2010 September | Federated Search BlogFederated Search

Archive for September, 2010

28
Sep

[ Editor’s Note: This is a guest article by David Jenkins. ]

David Jenkins has worked in libraries since 2005. He has experience in the public and academic library sectors, starting as a Library and Information Assistant with Sheffield City Council and moving on to become an Assistant Librarian with the Electronic Service Development Team (ESDT) at Manchester Metropolitan University (MMU) in 2009. He holds an MA Librarianship from the University of Sheffield, graduating in 2009. This course sparked an interest in the relationship between libraries and technology that has informed his practice since. David is Web Liaison for the CILIP North West Branch committee.

Implementing Search it! at Manchester Metropolitan University (MMU)

Note – Search it! is only accessible to current MMU students and staff. This
is due to licensing restrictions imposed by the publishers, whose content is
accessible via Search It! For further insight into using Search it! please see
our helpsheet, FAQ and video.

For the 2010/2011 academic year, Manchester Metropolitan University (MMU) Library has launched Search it!, a federated search solution for its students and staff. This piece will define Search it!, describe they way it has been implemented and examine why it has been implemented in this way. I hope that this will give you an insight into one academic library’s perspective on implementing a federated search product.

Search it! is based on Metalib by Ex Libris. It is simply MMU’s branding and configuration of its own instance of Metalib.

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15
Sep

[ Editor’s note: The following is a guest article by Dr. Peter Noerr.

Peter Noerr’s background is in information retrieval, where his extensive design and development experience has culminated in the creation of successful information technology product lines. Dr. Noerr was educated in South Africa and the UK, completing a Doctorate in Information Science from The City University, London. He spent six years working for the British Library as Head of Systems Development. In 1980 he left the Library to co-found IME Ltd. Dr. Noerr designed and produced the Tinman/Information Navigator line of library automation software for the company, selling over 3,000 systems throughout the world by the time the company was sold in 1996. Since then, Dr. Noerr has consulted for a variety of organizations on information management and retrieval. Dr. Noerr has authored many articles and publications and is frequently invited to speak at international conferences. Dr. Noerr is co-founder of MuseGlobal, Inc. and chief architect of the Muse product line. Dr. Noerr currently serves as Chief Technology Officer of MuseGlobal, Inc. ]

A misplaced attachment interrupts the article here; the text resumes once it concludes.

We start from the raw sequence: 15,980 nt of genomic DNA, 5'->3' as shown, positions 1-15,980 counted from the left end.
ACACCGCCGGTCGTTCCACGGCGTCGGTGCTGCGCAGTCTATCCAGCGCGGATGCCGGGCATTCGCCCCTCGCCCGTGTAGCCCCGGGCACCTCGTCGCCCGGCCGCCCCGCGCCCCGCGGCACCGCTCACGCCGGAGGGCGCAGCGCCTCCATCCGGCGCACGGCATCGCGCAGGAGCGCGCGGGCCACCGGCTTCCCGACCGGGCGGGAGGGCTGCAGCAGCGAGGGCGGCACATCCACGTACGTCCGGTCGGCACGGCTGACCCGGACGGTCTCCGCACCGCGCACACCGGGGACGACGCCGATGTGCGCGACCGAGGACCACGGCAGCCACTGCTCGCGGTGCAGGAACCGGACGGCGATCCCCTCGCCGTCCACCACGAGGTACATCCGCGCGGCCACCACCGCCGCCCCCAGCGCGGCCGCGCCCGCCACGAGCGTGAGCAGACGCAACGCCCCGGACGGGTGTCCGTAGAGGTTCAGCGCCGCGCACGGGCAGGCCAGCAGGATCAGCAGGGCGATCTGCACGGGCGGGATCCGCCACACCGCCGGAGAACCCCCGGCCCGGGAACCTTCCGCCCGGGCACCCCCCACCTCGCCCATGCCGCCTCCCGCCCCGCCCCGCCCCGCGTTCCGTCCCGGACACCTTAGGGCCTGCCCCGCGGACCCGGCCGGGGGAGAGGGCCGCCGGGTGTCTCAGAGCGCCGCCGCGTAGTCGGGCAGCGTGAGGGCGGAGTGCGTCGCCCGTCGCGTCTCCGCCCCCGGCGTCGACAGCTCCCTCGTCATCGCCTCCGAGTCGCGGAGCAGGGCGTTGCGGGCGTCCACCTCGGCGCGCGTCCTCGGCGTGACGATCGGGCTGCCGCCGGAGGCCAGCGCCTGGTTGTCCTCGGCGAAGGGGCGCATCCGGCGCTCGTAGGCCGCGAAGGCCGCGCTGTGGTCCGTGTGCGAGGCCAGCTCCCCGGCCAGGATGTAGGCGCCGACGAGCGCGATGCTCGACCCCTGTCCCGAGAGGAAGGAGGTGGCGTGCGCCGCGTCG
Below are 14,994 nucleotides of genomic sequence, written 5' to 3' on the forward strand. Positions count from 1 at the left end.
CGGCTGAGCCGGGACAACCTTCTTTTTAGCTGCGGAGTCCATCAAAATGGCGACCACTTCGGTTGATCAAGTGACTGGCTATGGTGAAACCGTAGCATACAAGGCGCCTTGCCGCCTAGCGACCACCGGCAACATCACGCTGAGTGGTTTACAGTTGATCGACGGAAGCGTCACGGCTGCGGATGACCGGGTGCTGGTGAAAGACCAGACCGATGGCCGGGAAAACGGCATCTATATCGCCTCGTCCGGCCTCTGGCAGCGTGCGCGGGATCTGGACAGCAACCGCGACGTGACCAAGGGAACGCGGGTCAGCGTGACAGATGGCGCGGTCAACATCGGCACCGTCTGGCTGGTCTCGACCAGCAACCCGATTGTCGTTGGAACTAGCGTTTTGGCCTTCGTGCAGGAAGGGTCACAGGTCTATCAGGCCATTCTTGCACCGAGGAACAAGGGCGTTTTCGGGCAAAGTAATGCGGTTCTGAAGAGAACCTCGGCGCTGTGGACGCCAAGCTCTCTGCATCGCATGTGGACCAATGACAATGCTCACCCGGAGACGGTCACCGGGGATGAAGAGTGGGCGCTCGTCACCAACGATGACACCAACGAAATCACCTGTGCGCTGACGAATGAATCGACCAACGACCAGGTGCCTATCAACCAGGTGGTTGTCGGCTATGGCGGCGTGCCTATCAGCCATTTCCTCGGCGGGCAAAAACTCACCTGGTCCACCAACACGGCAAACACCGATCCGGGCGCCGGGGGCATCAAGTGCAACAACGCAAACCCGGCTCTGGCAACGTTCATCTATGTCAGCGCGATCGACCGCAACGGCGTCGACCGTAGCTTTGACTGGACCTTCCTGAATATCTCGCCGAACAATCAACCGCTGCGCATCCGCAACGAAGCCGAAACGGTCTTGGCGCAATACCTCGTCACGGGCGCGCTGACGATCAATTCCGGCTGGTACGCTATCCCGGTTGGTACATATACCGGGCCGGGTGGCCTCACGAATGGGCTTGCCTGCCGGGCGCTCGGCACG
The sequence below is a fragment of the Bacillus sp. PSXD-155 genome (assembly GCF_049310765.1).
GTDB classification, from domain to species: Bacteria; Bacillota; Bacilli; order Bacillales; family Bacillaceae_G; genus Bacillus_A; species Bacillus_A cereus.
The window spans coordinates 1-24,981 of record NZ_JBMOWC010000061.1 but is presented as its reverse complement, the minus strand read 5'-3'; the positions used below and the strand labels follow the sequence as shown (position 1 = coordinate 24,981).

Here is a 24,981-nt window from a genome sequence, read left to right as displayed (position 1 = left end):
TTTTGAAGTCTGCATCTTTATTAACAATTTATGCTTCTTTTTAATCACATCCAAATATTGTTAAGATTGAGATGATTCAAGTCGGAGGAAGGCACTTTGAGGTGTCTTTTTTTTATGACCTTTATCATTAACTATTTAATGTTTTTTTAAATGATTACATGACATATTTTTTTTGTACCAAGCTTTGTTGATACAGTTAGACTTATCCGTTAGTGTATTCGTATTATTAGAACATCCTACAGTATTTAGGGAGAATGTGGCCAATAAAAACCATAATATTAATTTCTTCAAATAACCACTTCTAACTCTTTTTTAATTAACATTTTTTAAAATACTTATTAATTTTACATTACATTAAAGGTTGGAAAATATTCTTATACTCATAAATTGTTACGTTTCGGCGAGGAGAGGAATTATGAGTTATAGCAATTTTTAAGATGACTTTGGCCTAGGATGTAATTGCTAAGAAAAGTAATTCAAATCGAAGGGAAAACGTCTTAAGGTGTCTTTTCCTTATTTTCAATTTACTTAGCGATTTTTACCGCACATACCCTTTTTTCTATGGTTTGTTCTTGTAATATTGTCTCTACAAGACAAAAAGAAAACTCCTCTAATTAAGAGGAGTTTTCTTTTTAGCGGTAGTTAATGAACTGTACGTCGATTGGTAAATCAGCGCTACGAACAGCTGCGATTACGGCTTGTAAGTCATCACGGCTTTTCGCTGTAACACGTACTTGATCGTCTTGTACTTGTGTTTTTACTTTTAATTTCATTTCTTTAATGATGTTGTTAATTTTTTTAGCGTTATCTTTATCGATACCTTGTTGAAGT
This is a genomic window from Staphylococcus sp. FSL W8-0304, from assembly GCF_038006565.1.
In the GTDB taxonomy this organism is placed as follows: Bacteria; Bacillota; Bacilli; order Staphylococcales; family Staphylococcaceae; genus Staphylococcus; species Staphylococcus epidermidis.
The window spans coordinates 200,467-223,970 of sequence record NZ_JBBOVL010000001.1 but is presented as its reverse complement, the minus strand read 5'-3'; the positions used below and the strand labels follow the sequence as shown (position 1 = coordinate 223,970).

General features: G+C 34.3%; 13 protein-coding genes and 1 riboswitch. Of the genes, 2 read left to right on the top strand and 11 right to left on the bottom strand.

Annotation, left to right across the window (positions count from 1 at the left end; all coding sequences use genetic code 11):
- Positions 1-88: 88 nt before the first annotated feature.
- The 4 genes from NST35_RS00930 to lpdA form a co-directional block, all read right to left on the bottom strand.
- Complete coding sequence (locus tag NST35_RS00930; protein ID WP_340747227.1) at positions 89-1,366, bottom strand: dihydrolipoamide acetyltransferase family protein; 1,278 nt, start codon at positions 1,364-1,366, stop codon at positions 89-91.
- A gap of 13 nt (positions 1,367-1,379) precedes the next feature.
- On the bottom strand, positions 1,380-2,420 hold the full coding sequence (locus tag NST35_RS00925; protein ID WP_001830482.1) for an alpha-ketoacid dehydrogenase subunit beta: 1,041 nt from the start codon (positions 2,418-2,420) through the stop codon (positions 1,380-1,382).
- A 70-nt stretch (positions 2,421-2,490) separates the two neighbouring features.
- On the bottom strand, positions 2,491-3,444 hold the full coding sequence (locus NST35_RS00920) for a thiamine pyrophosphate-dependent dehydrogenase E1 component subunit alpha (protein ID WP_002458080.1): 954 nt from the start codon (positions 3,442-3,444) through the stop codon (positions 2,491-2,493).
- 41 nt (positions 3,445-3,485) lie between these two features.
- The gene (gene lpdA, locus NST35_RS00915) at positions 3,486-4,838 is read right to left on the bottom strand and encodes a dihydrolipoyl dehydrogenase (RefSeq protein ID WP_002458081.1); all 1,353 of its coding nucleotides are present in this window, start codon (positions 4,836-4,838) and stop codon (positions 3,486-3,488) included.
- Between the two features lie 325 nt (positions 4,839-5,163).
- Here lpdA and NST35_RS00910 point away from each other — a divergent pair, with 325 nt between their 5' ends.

Federated Search or federated search

A little while ago New York Law School announced the unveiling of their DRAGNET system where searchers are able to use an Application built using Google’s Customized Search Engine (CSE) to find answers to their questions from a stable of 72 legal websites. The announcement runs:

The New York Law School’s Mendik Library has recently developed DRAGNET, a search tool that allows the user to find a topic simultaneously in more than 80 legal web sites and databases. DRAGNET stands for “Database retrieval access using Google’s new electronic technology.”
It is located at http://www.nyls.edu/library/research_tools_and_sources/dragnet

Leaving aside the difference in the number of Sources, it is a well engineered, and targeted system for its intended clientele. And it is intended for a particular purpose.

DRAGNET can be a good tool to begin a research project, giving you a sense of what kinds of materials can be found on your topic.

What is of interest to me is that it has been touted by commentators (on the web4lib listserv for example) as a “federated search tool.” Now, admittedly this use of federated search (FS) does not include capital letters, and the actual phrase has something of an identity crisis laden history, but DRAGNET (which does not use the name) is not a federated search system by whatever name you wish to call the technology.

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